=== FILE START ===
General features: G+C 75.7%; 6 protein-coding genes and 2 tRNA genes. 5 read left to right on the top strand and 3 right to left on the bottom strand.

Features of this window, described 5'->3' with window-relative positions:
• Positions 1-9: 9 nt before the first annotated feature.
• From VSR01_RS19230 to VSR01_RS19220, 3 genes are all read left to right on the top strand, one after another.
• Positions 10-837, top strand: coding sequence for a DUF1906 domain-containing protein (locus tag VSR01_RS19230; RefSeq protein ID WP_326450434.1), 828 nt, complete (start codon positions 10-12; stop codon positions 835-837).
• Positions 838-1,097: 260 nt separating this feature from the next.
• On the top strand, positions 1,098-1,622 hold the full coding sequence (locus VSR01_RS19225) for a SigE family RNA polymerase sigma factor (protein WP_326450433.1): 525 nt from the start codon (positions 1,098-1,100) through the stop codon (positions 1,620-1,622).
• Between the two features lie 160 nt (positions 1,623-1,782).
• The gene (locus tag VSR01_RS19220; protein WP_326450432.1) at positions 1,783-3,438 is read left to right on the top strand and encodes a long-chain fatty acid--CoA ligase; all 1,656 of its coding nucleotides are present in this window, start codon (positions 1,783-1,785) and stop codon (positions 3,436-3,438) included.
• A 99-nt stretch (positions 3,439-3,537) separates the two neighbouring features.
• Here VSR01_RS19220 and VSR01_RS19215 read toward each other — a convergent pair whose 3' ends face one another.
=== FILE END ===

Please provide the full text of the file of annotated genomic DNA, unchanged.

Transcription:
General features: G+C 75.7%; 6 protein-coding genes and 2 tRNA genes. 5 read left to right on the top strand and 3 right to left on the bottom strand.

Features of this window, described 5'->3' with window-relative positions:
• Positions 1-9: 9 nt before the first annotated feature.
• From VSR01_RS19230 to VSR01_RS19220, 3 genes are all read left to right on the top strand, one after another.
• Positions 10-837, top strand: coding sequence for a DUF1906 domain-containing protein (locus tag VSR01_RS19230; RefSeq protein ID WP_326450434.1), 828 nt, complete (start codon positions 10-12; stop codon positions 835-837).
• Positions 838-1,097: 260 nt separating this feature from the next.
• On the top strand, positions 1,098-1,622 hold the full coding sequence (locus VSR01_RS19225) for a SigE family RNA polymerase sigma factor (protein WP_326450433.1): 525 nt from the start codon (positions 1,098-1,100) through the stop codon (positions 1,620-1,622).
• Between the two features lie 160 nt (positions 1,623-1,782).
• The gene (locus tag VSR01_RS19220; protein WP_326450432.1) at positions 1,783-3,438 is read left to right on the top strand and encodes a long-chain fatty acid--CoA ligase; all 1,656 of its coding nucleotides are present in this window, start codon (positions 1,783-1,785) and stop codon (positions 3,436-3,438) included.
• A 99-nt stretch (positions 3,439-3,537) separates the two neighbouring features.
• Here VSR01_RS19220 and VSR01_RS19215 read toward each other — a convergent pair whose 3' ends face one another.